Heavenly Desire is a solo directorial project from the co-director of Dusty (1978), Jourdan Alexander. Born Yaacov Yaacovy on January 27, 1945, in Tel Aviv, Israel (and died September 24, 2008, in California), Jourdan Alexander — aka Jack Wolfe, Jacov Jaacovi, Jordan Alexander, Jaacov Jaacovi — seems to have entered porn in 1971 with the Western spoof A Fistful of 44s (1971); what he was doing between his last known direct-to-video movie, From China with Love (1994), and 2008, is unknown to us. Aside from featuring the not-yet-legendary porn star Seka, Heavenly Desire also features Johnny Harden aka Gene Carrier (seen below), and the popular Golden Age receptacles Serena and Hillary Summers — and, of course, Jamie Gillis (20 April 1943 — 19 Feb 2010), who seems to have been in every Golden Age porn film ever made.
This movie, like most of the X-rated movies looked at here in our Harry Novak career review, is one of many that, according to our on-line search at US Copyright Office (done 7 July 2014), Harry Novak, in the form of Valiant International Pictures, applied for a copyright to — as always, a good enough a reason for us to take a look at it.
The plot, according to Popcorn: "Two of adult film legendary leading ladies, the Platinum Princess Seka and the Siren of Sensuality Serena, headline the superb cast in this kinky, erotic 'deal with the devil' saga. This whimsical fable begins with the ladies playing good old 'dance hall whores' in the 1880s wild wild west where their lives are good — plenty of money, whiskey and horny cow hands — that is, until they get caught in the cross-hairs of an old-fashion shoot-out. Regaining consciousness sometime in the 1970s, they are confronted by a devilish Johnny Keyes who offers them a 'bargain'. They can continue their lascivious lifestyles enjoying endless sexual delights if they can prove they are completely unrepentant and deserving of his sinful presence. Keyes takes them to a sorority house where their challenge is to debauch the innocent coeds out of their virginity. Seka and Serena take on the task with unbridled abandon leading the naive girls into shameless and uncontrolled pleasure-seeking. When landlord, Jamie Gillis and his sex-craved secretary arrive to collect the lease payment, the scenario turns into total libido-driven mayhem."
Golden Sin Palace says "As I am not a big fan of Seka (I do not understand what was so special about her) my expectations were low. Luckily she is not the focus of the film and it's for the better. So the film focuses primarily on the two students and their boyfriend (Mike Ranger and Jon Martin). Aubrey Nichols, Eileen Wells and Liza Dwyer are also part of the female cast, Johnny Hardin has a dual role, rather amusing, and Jamie Gillis has a short role. [...] I found this movie rather enjoyable, but the final orgy is ridiculously long and badly filmed (which makes the scene rather boring). I am lucky enough to have a full version of this film, which is no longer available [...]. What has been cut [...] is a fisting scene between Serena and Eileen Wells & Dani Williams."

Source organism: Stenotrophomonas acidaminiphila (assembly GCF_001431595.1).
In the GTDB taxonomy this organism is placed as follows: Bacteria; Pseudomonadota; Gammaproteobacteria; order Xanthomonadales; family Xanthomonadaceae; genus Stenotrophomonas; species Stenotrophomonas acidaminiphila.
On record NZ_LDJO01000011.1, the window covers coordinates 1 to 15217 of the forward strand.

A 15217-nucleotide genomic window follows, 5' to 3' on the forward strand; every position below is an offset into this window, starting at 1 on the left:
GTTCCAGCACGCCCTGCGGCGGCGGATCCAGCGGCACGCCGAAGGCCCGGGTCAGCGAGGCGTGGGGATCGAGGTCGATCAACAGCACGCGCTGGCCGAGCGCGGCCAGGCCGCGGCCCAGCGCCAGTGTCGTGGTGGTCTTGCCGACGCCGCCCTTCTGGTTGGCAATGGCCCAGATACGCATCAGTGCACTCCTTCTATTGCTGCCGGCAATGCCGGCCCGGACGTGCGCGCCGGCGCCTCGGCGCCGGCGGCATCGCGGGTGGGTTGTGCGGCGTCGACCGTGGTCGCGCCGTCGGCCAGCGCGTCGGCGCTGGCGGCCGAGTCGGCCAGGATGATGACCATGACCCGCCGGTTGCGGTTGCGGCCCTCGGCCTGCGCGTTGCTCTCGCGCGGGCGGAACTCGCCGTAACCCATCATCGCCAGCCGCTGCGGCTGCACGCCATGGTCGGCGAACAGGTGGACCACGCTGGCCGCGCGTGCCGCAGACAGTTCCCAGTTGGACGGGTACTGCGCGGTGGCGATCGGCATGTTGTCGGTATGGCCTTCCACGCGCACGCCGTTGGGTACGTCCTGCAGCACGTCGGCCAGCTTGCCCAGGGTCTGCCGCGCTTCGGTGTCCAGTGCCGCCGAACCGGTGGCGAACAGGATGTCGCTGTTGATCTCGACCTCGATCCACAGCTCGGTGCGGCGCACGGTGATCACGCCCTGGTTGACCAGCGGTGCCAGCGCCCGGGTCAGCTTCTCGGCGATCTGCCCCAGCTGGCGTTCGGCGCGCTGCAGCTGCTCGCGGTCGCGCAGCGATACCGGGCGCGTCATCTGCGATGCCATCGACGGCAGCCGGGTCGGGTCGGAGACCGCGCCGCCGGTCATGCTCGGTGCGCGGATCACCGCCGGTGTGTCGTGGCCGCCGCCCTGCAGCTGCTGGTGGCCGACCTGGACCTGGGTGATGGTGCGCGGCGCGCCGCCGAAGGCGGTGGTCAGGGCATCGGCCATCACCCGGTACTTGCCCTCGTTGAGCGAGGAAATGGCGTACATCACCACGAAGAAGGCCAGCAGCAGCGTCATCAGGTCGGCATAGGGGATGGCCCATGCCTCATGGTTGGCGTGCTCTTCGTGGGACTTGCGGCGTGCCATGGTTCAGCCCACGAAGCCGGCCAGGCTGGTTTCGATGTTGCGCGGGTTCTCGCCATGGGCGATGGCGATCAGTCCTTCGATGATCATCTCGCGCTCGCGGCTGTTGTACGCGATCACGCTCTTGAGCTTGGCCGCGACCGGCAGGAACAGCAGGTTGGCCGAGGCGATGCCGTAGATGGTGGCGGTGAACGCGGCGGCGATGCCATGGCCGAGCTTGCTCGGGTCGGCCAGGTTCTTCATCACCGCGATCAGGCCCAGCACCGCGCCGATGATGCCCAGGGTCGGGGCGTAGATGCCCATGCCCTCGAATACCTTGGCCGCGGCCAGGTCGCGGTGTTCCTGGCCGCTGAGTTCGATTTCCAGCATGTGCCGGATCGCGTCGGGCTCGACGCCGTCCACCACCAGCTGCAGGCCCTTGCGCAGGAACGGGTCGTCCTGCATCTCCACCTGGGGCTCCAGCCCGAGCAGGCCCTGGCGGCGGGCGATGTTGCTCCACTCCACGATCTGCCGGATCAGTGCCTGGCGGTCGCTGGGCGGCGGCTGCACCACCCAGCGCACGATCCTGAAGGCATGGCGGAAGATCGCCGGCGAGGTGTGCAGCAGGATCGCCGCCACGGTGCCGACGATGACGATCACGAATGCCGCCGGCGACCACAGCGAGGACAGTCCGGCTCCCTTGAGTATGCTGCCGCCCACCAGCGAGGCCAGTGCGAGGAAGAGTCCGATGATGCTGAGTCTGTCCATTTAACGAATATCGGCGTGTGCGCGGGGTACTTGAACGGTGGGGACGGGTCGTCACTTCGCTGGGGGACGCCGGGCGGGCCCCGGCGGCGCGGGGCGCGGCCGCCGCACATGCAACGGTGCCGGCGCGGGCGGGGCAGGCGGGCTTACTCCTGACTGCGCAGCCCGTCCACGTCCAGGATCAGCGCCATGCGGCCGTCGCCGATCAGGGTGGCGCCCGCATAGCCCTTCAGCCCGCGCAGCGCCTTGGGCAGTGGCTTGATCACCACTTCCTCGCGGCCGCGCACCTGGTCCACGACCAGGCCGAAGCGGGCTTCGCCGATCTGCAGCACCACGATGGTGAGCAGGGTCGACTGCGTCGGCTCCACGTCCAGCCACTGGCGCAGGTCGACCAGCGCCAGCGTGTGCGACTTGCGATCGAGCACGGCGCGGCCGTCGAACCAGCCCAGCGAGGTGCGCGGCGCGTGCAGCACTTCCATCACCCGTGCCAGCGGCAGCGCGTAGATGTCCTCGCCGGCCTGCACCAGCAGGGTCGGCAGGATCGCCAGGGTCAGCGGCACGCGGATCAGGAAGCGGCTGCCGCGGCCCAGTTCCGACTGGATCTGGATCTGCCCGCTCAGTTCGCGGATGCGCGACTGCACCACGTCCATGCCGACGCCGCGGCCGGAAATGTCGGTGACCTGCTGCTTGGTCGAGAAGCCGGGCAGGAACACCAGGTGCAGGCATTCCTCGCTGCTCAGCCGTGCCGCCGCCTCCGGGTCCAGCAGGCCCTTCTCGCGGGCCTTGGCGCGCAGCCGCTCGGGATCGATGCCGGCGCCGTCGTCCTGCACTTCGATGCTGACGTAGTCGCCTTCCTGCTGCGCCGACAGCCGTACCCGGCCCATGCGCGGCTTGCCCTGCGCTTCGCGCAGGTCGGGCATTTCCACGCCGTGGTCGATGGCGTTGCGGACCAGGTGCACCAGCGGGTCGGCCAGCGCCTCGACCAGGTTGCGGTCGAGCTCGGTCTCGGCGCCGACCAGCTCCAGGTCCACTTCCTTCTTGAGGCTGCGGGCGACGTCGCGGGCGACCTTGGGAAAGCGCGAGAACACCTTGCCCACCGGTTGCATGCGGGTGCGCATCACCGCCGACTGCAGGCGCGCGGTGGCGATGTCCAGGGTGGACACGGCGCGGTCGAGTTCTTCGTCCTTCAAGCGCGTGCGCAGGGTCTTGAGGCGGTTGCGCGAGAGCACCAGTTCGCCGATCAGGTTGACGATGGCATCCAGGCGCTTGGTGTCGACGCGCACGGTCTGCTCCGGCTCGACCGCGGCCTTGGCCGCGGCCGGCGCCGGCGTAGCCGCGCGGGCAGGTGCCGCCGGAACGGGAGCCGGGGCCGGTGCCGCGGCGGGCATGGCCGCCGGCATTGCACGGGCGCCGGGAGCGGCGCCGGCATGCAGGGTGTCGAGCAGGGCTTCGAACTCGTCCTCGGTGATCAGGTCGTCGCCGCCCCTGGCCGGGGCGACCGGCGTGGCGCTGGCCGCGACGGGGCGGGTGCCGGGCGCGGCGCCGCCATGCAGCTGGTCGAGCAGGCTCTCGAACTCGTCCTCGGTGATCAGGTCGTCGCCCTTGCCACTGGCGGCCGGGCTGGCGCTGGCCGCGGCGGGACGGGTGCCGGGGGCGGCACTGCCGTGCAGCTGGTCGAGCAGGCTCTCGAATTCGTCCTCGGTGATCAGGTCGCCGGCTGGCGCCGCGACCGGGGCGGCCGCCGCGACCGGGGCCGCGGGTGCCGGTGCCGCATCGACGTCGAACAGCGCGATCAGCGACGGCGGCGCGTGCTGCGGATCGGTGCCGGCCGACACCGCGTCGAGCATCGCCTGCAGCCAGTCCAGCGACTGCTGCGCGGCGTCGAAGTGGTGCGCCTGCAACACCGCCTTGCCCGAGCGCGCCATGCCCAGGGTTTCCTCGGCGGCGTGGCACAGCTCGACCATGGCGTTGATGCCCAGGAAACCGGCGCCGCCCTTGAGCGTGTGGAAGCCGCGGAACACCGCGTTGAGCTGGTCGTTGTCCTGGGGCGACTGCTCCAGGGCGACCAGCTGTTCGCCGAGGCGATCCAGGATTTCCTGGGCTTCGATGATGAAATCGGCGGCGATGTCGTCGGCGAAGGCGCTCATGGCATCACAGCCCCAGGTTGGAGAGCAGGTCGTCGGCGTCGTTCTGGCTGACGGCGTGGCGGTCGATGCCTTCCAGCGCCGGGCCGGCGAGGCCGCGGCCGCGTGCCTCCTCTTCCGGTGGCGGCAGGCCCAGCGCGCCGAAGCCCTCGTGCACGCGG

Elsewhere, rame.net calls Heavenly Desire "an ambitious film that mixes wild west and present day in a sometimes confusing plot that reminds this reviewer of a cheesy eighties teen film called School Spirit (see below). A laugh along (sometimes intentionally) sexvid [...]. Johnny Keyes looks the part as the Devil, dressed in pimp gear and wearing his trademark shark's teeth necklace. (He can't act though, nor can Seka.) Overall, A good 70s movie. Not the best, but well worth the rental [...]."
While it lasts, the full movie can be found at this NSFW website.
Trailer to
"a cheesy eighties teen film called School Spirit" (1985):

Ron Shy, aka Ron Ellington Shy, performed two songs he wrote especially for the movie, Heavenly Desire and Still We Made It; the Ron Ellington Shy Trio, which for awhile included the legendary bongo play Preston Epps, still performs today. We include this factoid only as a reason to include a song by Preston Epps...
Preston Eeps — Bong Rock:




Taxi Girls
(1979, writ. & dir. Jaacov Jaacovi)

Poster thanks to emovieposter. Another film by Jourdan Alexander (as Jaacov Jaacovi) which, like most of the X-rated movies looked at here and as according to our on-line search at US Copyright Office (done 7 July 2014), Harry Novak, in the form of Valiant International Pictures, applied for a copyright to — as always, a good enough a reason for us to take a look at it. Like the next film down, Johnny Does Paris, Taxi Girls was adapted as a comic book in the 1990s.
A "classic" roughie — well, comedy, up until close to the end — of the Golden Age of porn, Taxi Girls went on to spawn three direct-to-video sequels (Taxi Girls Part II: In Search of Toni [1986], Taxi Girls 3: Killer on the Loose [1993] and Taxi Girls #4: Daughter of Lust [1994]), all by Jaacov Jaacovi.
Like Heavenly Desire further above, the then-mandatory lesbian fisting scene has been cut from the DVD re-release. Taxi Girls enjoyed slight infamy when it came out 'cause Cheryl Ladd "won $1,000,000 when she sued the producers of the adult movie Taxi Girls because it advertised 'starring Cheryl Ladd look-alike Nancy Suiter'" (see above). One doubts they ever paid out. Cheryl Ladd, in case you've forgotten, was part of that memorable non-masterpiece, Millennium (1989 / see below).
Cheryl Ladd in
Millennium: